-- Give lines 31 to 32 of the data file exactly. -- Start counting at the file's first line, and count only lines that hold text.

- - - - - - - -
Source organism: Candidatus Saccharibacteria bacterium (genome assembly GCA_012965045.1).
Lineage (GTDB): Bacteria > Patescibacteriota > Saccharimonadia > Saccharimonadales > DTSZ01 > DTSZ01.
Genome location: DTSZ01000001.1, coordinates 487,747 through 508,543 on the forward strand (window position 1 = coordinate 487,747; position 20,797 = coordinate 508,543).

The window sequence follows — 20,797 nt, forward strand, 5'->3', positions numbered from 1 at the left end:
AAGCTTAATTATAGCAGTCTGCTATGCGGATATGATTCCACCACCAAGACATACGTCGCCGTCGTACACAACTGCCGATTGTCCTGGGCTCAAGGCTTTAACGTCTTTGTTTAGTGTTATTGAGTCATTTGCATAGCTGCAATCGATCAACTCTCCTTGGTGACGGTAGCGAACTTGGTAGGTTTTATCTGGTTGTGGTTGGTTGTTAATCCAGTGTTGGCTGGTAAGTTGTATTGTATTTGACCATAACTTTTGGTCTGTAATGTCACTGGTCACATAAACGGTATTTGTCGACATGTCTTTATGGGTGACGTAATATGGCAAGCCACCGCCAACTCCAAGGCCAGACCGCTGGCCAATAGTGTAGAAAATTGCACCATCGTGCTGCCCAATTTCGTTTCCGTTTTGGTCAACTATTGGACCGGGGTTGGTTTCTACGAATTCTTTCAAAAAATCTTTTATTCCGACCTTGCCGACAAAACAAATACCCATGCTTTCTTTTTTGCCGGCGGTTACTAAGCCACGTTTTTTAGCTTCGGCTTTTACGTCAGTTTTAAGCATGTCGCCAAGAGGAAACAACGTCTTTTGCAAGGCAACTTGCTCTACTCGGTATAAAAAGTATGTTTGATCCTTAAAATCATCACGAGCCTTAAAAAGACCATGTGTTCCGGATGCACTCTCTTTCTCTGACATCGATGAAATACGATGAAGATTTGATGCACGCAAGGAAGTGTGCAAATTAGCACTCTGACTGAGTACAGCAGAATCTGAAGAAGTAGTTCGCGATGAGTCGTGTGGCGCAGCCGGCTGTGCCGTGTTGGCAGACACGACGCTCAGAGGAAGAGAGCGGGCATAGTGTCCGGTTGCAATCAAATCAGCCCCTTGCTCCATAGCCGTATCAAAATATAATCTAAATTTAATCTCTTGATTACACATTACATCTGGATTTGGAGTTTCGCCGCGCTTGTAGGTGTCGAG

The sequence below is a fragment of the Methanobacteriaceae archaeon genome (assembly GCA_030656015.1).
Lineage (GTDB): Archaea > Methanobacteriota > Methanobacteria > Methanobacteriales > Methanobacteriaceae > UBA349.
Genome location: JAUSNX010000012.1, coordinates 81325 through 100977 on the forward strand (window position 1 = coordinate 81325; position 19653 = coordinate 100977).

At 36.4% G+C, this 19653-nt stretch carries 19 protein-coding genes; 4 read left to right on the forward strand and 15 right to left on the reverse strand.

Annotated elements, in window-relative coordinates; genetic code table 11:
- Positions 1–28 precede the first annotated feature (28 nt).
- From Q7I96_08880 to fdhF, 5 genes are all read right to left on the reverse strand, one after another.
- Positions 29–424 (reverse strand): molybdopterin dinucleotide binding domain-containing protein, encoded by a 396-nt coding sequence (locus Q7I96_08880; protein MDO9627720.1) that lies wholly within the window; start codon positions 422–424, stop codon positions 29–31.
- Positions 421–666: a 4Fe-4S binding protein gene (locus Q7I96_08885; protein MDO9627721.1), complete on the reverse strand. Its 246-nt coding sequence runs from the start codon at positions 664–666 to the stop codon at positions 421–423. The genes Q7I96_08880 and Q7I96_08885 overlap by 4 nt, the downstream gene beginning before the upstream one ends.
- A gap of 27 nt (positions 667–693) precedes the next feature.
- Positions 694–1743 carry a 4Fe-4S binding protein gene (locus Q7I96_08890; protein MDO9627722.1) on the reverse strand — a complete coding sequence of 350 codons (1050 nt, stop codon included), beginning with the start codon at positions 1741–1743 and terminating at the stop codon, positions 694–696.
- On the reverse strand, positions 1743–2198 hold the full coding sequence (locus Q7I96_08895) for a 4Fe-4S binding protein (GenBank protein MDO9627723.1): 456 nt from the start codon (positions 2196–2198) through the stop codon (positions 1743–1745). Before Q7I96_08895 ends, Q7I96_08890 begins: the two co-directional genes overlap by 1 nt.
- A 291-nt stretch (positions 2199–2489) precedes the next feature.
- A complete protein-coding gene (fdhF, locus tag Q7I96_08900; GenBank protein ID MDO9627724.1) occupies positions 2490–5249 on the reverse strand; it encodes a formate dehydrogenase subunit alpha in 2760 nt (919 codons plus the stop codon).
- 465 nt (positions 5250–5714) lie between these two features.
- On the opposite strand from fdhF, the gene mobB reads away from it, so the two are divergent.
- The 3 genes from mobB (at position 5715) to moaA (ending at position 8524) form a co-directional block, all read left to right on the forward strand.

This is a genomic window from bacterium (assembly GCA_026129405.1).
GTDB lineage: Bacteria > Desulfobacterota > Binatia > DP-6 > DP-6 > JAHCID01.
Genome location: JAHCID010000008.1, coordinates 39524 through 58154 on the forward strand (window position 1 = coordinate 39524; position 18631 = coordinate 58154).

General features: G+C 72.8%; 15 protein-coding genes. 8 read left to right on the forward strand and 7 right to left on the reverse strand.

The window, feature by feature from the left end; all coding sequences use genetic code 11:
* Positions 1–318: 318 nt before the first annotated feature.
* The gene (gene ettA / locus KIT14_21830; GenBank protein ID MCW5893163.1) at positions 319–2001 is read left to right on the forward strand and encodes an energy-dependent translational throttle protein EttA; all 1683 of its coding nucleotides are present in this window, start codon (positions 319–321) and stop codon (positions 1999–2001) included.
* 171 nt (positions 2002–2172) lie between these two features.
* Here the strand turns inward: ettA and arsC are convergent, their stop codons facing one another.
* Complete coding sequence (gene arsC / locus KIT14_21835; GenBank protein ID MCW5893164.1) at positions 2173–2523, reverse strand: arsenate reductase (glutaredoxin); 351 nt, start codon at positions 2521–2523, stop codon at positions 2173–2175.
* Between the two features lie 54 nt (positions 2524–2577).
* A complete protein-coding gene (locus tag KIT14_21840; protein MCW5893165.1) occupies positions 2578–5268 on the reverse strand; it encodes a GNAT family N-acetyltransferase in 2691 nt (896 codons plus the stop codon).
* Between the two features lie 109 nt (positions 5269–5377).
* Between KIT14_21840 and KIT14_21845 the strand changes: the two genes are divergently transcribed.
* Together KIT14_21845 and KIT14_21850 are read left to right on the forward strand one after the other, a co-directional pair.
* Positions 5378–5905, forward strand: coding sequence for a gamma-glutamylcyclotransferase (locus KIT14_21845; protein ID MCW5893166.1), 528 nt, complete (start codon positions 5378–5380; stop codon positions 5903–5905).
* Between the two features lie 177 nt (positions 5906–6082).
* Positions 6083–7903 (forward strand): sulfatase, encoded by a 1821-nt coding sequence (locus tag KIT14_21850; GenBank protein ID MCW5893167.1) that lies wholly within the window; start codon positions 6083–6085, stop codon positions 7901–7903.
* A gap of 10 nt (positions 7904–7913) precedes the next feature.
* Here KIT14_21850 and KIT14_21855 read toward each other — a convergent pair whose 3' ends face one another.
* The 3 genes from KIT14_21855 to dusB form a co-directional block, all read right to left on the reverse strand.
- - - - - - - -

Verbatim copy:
* Here the strand turns inward: ettA and arsC are convergent, their stop codons facing one another.
* Complete coding sequence (gene arsC / locus KIT14_21835; GenBank protein ID MCW5893164.1) at positions 2173–2523, reverse strand: arsenate reductase (glutaredoxin); 351 nt, start codon at positions 2521–2523, stop codon at positions 2173–2175.